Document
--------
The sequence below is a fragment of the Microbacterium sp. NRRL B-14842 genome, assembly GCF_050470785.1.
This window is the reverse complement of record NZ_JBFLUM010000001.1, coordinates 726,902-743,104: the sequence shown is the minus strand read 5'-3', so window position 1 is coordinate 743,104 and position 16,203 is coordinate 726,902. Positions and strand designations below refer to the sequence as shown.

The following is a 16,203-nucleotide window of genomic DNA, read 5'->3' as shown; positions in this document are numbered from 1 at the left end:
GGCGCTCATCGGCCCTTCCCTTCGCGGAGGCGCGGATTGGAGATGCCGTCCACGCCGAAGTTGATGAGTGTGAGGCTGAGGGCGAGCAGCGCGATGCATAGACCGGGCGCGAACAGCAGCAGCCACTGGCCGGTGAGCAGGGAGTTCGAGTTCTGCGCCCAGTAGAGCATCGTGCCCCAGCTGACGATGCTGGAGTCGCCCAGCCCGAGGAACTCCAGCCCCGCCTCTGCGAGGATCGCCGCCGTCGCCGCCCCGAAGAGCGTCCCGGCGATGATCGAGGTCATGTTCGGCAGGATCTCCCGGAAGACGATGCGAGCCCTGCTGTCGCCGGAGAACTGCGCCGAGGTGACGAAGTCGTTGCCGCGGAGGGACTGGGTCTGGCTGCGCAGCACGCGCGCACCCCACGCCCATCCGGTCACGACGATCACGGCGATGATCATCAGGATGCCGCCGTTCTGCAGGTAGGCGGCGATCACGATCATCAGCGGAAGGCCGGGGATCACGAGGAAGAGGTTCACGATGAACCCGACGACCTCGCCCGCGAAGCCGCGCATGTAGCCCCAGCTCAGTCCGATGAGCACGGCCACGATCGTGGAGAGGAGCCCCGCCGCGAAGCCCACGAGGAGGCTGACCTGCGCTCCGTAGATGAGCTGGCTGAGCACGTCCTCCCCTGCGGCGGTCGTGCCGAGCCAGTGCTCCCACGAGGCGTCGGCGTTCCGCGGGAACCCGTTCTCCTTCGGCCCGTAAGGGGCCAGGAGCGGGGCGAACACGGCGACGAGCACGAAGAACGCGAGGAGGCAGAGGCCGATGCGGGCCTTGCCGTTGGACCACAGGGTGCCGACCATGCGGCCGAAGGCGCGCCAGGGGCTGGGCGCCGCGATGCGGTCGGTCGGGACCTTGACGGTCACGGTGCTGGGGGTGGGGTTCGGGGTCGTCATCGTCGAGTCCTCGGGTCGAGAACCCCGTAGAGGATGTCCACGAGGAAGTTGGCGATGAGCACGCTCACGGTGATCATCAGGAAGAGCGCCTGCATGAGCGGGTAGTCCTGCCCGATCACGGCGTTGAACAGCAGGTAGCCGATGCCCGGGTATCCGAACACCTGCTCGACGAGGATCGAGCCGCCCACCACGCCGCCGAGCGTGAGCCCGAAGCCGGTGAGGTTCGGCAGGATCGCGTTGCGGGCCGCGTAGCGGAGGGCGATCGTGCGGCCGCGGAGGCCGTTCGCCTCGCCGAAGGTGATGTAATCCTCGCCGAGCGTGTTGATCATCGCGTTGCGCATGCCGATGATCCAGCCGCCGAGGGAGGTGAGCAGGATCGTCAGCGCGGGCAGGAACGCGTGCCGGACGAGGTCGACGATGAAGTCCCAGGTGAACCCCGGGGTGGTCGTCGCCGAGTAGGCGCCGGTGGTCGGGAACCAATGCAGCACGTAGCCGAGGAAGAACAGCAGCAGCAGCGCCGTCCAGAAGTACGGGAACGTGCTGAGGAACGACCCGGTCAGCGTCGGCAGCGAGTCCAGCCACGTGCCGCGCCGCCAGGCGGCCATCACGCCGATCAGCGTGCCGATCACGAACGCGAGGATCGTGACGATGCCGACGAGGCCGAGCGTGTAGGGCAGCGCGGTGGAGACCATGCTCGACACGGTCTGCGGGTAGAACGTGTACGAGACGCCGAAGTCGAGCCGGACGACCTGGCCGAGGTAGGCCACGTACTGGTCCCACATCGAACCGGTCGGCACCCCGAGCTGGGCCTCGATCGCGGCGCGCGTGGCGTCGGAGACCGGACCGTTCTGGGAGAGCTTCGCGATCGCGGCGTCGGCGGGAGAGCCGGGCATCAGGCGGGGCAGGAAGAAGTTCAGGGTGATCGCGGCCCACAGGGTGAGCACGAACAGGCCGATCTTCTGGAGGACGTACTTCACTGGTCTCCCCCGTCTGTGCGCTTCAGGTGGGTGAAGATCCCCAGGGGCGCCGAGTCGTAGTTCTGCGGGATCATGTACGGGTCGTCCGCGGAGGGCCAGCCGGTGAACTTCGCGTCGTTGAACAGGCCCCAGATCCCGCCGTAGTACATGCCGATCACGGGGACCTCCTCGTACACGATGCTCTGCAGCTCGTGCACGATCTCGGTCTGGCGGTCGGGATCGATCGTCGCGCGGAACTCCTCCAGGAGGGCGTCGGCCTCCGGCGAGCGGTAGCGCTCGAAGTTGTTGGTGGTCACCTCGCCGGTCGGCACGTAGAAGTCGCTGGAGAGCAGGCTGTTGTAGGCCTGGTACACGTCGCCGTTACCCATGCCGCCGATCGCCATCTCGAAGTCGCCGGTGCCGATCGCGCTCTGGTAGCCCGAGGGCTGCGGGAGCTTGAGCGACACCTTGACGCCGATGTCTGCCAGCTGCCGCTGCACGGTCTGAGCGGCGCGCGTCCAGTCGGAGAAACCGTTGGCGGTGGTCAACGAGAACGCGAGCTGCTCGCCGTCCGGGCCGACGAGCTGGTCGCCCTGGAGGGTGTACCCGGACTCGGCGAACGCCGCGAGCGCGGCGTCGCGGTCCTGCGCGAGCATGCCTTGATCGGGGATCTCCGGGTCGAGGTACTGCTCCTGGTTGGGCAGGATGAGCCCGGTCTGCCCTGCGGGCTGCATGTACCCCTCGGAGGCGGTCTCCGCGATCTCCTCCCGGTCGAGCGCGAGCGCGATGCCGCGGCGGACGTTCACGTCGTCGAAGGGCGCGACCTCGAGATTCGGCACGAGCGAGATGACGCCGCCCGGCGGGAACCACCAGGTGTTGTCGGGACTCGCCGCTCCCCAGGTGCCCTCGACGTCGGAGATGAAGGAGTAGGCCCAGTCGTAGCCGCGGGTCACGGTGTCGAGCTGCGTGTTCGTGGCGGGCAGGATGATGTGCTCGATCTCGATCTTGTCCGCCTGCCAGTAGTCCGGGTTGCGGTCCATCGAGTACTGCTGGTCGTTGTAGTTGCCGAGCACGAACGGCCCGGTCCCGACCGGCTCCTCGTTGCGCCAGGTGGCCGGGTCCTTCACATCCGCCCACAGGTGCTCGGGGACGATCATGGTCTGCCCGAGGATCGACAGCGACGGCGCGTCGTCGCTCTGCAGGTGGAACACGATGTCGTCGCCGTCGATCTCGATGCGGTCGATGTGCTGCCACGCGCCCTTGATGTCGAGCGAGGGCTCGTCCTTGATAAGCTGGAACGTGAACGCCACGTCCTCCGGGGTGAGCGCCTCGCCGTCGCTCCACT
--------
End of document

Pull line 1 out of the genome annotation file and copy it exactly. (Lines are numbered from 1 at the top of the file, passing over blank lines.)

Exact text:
The sequence below is a fragment of the Microbacterium sp. NRRL B-14842 genome, assembly GCF_050470785.1.